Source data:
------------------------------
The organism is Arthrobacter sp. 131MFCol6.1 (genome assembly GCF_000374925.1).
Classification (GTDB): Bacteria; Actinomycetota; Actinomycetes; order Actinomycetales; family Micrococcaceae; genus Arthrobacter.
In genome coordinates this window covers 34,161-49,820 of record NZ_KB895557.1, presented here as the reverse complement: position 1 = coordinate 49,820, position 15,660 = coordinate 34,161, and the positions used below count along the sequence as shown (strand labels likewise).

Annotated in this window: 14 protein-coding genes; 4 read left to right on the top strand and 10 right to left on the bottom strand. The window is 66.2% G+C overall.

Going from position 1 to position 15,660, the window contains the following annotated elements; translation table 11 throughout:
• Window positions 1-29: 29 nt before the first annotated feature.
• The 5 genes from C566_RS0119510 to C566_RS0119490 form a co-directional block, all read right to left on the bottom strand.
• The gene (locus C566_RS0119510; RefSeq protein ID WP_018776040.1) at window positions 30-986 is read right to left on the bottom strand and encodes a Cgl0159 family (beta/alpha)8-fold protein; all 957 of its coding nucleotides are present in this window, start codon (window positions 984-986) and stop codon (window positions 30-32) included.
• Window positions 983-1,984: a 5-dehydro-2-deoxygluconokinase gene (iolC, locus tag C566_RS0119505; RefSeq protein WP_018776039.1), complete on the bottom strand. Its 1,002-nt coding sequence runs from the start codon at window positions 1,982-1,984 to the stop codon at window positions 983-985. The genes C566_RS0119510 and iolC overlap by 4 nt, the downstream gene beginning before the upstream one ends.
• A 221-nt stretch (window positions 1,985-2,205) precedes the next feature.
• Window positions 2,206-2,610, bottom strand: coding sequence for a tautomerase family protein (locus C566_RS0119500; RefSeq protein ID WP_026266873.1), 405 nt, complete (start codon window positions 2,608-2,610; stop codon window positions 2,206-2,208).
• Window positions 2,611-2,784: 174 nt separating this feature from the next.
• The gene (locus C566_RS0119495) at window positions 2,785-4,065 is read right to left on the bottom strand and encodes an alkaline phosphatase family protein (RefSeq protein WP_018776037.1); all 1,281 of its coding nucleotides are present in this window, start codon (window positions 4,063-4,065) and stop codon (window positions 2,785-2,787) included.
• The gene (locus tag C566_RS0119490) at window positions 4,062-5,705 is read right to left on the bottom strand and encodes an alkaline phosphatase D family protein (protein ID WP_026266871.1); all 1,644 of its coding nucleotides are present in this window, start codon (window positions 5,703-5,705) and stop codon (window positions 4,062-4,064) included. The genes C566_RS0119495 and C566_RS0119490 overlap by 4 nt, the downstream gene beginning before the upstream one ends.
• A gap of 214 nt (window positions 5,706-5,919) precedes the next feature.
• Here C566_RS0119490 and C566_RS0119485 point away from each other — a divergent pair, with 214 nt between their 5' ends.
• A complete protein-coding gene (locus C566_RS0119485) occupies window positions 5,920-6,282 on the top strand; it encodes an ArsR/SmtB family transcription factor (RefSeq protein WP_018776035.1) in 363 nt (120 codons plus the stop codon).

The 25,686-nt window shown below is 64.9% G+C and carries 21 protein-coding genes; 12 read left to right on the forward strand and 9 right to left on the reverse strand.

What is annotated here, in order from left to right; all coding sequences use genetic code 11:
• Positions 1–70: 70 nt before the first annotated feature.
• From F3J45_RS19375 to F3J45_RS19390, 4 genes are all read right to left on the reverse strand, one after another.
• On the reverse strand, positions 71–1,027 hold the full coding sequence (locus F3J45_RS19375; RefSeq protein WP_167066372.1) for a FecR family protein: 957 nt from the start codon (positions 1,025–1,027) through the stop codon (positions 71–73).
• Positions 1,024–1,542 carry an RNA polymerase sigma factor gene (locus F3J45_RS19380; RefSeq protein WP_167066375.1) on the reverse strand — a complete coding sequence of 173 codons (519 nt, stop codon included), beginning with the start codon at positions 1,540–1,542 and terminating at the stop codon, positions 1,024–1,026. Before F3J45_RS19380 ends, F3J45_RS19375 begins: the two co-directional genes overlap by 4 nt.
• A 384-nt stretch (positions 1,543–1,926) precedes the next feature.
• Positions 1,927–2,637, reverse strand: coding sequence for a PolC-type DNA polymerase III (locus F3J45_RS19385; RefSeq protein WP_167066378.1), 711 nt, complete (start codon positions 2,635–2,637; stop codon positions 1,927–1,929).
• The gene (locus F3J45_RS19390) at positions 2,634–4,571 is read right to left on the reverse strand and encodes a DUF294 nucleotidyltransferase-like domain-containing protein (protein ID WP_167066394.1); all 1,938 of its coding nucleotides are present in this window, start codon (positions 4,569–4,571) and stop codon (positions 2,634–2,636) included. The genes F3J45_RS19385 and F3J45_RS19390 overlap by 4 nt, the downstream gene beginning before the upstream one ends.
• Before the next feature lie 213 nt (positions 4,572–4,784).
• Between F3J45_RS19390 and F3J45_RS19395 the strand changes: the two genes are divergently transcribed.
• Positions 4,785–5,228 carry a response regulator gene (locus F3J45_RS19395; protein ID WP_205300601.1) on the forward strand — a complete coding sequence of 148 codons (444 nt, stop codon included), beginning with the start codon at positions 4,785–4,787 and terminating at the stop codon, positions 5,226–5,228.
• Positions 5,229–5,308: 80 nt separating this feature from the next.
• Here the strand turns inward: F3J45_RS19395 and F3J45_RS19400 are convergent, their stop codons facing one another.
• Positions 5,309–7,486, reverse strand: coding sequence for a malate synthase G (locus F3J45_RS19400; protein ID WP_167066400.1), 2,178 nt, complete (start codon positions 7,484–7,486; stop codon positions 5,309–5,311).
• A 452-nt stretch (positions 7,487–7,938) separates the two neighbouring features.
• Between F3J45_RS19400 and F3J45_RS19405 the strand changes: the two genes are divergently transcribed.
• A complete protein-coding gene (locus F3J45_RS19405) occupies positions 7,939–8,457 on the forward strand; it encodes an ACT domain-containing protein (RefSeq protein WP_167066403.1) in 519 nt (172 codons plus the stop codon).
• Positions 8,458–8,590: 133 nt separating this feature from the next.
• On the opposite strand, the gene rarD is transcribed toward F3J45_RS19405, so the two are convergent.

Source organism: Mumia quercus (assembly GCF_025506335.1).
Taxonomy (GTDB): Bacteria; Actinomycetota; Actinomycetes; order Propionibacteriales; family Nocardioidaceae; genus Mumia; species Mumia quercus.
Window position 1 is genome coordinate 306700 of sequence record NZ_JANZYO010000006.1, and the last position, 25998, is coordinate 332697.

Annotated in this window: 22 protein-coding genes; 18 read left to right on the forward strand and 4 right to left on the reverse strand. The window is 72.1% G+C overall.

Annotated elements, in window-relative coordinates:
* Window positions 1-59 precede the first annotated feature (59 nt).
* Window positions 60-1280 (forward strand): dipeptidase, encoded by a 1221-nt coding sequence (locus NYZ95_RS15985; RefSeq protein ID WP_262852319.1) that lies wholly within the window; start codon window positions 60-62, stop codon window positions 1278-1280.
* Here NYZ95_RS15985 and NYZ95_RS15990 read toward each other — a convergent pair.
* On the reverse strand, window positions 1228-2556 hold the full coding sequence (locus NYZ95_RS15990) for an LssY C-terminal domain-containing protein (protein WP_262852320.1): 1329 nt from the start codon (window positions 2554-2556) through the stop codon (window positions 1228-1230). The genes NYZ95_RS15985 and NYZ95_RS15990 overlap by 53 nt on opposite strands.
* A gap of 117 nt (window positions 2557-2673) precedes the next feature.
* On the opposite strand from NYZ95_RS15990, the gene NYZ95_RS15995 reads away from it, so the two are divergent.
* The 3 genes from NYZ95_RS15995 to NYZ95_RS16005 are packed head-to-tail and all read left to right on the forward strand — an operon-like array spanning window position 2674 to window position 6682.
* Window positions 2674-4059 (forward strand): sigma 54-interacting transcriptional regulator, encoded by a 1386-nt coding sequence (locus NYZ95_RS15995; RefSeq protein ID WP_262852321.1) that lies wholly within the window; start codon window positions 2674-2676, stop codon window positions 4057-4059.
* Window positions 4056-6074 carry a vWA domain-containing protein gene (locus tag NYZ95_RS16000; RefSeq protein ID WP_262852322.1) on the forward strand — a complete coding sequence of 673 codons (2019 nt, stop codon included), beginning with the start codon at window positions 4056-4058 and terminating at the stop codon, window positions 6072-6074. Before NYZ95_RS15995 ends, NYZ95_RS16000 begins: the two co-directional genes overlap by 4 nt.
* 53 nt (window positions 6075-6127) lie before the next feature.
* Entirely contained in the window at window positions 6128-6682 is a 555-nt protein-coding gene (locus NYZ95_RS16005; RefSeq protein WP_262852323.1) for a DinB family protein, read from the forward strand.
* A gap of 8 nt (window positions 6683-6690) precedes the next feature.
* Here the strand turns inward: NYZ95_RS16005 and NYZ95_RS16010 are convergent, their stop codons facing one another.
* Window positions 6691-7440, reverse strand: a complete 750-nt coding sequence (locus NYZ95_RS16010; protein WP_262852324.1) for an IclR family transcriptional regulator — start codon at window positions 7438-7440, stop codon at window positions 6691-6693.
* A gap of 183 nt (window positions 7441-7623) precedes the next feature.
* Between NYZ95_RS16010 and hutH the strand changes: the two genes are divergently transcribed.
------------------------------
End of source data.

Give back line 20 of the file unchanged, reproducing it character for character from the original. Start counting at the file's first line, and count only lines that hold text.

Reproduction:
• Positions 1–70: 70 nt before the first annotated feature.